We also installed an additional spare 2-inch conduit running to the roof from the utility room for future use for solar PV (photovoltaics). The purpose of the 2-inch to the roof is to accommodate a solar PV plant on the roof. Determine the size of conduit you need by a couple of factors: Determine the expected electrical load and this will determine wire size (gauge). Then, determine the distance from the system to your utility closet so you can factor in any loss and adjust by increasing the wire size (gauge).
Solar PV production is limited to available roof space, and we know our roof space (square footage) and designed roof loads (weight tolerances and wind loads). The electrical loads will dictate the gauge of the conductors used in the wire, and that determines the overall size of wire, so your conduit must support the wire being used, plus any contingency or growth considerations. We also ran a 1-inch conduit from the utility closet to the parking area to provide a feed for future use. The reason behind the 1-inch PV near the parking area is to use a bifacial solar PV panel from Sanyo (Sanyo HIT Double). The double-sided panels produce additional energy through reflected light. The 1-inch can also support a connection to charge an electric vehicle.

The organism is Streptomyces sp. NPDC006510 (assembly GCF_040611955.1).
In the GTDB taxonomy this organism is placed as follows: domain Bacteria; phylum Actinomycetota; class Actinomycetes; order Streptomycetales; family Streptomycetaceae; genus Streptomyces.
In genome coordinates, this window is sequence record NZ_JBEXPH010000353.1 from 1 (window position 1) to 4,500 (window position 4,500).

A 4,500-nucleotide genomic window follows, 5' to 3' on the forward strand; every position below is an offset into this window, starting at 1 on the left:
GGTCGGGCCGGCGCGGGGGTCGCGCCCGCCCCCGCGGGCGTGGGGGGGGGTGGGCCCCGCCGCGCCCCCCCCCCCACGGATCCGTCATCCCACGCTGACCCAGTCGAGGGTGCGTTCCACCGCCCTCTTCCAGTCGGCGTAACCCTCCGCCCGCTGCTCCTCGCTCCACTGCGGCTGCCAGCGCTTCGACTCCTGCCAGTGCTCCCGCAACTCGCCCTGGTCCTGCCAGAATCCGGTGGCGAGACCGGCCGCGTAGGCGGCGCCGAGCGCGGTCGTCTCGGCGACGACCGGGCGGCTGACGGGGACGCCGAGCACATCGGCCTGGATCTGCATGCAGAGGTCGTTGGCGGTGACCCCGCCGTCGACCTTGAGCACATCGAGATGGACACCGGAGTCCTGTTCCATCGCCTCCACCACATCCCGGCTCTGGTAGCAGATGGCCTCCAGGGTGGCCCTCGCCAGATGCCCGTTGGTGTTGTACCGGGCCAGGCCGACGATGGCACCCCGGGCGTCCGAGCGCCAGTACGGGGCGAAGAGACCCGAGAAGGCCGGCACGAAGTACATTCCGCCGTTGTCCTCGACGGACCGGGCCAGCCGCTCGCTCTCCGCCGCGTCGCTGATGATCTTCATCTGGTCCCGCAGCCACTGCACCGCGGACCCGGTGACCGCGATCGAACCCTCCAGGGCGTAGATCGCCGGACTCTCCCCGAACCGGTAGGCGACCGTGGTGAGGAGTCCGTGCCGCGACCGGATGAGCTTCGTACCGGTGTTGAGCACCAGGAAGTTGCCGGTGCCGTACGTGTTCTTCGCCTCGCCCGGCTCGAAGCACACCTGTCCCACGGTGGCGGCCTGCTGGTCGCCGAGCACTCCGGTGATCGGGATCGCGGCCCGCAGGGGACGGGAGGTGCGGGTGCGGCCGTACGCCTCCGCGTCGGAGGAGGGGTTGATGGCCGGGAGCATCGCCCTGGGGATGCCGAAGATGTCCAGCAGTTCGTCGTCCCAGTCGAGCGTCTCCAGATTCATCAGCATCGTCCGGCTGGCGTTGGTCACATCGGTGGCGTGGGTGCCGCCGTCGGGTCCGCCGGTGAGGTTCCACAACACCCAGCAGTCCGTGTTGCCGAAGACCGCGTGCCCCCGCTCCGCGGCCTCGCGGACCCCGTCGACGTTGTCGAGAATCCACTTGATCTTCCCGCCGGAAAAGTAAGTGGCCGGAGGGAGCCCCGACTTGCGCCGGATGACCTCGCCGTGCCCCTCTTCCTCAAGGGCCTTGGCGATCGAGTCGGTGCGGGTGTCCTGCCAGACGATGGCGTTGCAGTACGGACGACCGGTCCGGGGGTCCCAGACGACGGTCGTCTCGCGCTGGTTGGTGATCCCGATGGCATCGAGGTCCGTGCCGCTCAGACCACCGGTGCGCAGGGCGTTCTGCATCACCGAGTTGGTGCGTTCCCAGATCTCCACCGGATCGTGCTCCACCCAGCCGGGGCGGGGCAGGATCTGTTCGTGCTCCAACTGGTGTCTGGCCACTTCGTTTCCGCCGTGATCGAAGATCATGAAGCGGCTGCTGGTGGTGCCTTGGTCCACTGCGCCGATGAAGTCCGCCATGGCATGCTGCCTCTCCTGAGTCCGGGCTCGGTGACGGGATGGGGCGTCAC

We only have one utility room, unlike the stacked closets and riser systems many of you support. But whatever space you do have, it must be able to support any power plant or AE wares, and there's plenty of gear to consider. Review AE system components, footprints, power requirements, and venting along with how to adapt the AE wares to your existing electrical distribution system. Don't leave anything to chance and remember location is a key factor. We may add solar PV to the roof or over the parking area since both locations are due south. AE gear doesn't last forever, so it must be serviceable.
Another thing to face is that in comparison to our efficiency and conservation efforts of the past, reality tells me that we can't plan to stay at the same level of energy consumption and need to consider growth, and then again weigh it against reality and the question of Net Zero sustainability.